Securing your internal network always starts with the same concept, namely authentication. In the same way that you need a unique card to access your bank account, all users of a network should have their own unique username for identification purposes. While have all users access a network using the same username is obviously simpler, it is also inherently insecure, and doesn’t allow you to take advantage of the benefits that security measure like permissions provide.
When users log on to a PC using a unique username, they are allocated a dedicated folder structure on the disk that stores their individual files, folders, and settings, which is obviously beneficial in a shared environment. On a Windows XP or 2000 system, this folder structure (which includes folders like My Documents) can be further secured to ensure privacy, and we’ll explore shortly.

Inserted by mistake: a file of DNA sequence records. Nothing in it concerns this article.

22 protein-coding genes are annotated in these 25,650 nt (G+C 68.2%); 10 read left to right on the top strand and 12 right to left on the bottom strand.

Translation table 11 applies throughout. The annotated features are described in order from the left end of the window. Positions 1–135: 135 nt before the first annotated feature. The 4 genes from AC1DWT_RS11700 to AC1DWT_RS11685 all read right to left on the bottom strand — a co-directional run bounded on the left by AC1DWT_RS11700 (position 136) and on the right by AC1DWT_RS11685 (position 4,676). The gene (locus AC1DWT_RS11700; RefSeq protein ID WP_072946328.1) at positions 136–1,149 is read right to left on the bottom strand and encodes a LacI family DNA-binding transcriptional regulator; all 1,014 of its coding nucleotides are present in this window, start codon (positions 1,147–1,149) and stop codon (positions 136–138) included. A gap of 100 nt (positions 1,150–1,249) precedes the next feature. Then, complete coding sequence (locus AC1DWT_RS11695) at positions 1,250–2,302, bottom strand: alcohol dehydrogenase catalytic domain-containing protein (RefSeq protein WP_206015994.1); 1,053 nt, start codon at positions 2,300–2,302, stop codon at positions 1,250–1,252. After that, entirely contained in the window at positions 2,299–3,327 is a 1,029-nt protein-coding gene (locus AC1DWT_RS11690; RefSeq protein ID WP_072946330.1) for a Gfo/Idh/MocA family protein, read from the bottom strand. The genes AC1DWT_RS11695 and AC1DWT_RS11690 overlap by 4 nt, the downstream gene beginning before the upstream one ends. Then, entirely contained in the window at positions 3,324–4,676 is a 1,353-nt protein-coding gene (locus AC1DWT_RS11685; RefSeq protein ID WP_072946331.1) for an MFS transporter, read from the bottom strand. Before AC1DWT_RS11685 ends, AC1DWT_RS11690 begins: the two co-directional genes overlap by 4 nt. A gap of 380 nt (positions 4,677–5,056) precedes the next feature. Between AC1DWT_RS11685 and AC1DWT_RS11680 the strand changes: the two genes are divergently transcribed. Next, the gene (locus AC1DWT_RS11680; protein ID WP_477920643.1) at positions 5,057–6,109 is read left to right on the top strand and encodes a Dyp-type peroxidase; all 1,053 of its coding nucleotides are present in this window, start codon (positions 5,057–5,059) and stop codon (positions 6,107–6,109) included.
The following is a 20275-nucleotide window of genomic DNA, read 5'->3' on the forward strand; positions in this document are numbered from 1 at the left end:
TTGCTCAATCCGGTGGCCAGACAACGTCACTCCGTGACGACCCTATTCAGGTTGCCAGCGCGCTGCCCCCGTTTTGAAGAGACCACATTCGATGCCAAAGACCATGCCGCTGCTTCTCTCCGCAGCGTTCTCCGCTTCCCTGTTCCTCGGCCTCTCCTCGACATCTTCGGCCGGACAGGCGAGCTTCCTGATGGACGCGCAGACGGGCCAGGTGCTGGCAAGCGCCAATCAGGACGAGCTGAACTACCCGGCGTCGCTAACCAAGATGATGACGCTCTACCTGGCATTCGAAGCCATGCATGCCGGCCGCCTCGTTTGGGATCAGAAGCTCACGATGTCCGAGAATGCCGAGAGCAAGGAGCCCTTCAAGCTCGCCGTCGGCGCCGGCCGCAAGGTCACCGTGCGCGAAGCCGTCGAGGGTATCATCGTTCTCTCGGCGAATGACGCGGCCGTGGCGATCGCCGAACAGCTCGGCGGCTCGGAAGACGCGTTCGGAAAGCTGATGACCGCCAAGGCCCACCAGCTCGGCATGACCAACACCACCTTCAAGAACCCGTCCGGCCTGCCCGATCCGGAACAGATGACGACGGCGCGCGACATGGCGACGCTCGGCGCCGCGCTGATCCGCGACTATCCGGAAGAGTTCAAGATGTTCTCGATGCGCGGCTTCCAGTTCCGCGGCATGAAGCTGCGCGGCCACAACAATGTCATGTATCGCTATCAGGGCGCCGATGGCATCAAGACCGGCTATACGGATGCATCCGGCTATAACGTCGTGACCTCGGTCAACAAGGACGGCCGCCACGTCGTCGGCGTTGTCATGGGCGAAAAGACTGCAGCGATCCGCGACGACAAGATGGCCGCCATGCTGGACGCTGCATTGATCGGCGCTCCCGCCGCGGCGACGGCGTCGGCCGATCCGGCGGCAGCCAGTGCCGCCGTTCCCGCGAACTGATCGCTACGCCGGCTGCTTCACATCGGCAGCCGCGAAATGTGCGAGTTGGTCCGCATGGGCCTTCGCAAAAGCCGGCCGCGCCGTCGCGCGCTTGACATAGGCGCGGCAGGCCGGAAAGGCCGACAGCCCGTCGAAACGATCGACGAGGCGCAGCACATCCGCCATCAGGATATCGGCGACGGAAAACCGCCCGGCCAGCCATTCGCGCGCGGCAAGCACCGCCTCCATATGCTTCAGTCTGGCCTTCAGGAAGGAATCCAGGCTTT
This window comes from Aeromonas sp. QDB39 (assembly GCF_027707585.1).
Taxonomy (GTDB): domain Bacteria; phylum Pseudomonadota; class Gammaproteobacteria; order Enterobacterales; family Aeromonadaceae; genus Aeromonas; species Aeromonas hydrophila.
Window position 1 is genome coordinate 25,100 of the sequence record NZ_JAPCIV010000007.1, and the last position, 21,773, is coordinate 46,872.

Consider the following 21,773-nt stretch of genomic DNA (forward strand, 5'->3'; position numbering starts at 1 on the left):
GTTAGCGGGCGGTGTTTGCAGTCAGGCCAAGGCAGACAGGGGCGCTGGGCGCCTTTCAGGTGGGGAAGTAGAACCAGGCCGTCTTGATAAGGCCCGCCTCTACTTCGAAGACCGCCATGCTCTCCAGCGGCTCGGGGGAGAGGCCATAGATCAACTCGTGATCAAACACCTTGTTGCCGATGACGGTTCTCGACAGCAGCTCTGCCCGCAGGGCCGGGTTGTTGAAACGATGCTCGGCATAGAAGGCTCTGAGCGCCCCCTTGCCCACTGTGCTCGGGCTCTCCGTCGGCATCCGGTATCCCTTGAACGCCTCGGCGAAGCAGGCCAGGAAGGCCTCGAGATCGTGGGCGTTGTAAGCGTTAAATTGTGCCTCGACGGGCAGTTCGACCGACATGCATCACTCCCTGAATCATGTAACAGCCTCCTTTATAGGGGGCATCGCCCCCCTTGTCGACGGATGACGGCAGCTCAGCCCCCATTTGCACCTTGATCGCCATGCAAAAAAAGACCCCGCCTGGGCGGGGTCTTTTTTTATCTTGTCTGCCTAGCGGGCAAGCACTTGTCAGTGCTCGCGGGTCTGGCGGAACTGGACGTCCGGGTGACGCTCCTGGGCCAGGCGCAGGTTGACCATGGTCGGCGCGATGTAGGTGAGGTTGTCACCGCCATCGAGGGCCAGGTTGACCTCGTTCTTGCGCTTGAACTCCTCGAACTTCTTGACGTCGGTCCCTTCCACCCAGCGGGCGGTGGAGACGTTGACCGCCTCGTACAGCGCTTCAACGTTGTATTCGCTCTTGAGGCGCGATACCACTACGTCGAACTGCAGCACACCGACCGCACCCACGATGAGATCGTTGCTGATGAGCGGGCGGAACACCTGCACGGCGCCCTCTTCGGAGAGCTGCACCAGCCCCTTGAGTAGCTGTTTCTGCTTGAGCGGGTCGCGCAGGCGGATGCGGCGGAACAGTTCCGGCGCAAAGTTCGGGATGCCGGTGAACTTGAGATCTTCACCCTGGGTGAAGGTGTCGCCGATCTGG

More importantly, when users are assigned individual usernames, those users can be assigned unique permissions to network resources such as shared and local folders on a Windows XP or 2000 system. User accounts are created using the User Accounts applet in Control Panel, as shown below. The steps for creating user accounts on a Windows XP Home system is relatively straightforward, and involves following the steps of a very basic wizard-type interface. On a Windows XP or Windows 2000 Professional system, use the Local Users and Group tools available in the Computer Management administrative tool. Both Windows XP and 2000 systems include a built-in Guest account. This account is disabled by default, and should be left as such for security purposes. If you need to grant a new user access to your network, taking the 2 minutes to create a dedicated user account for them is always a better solution.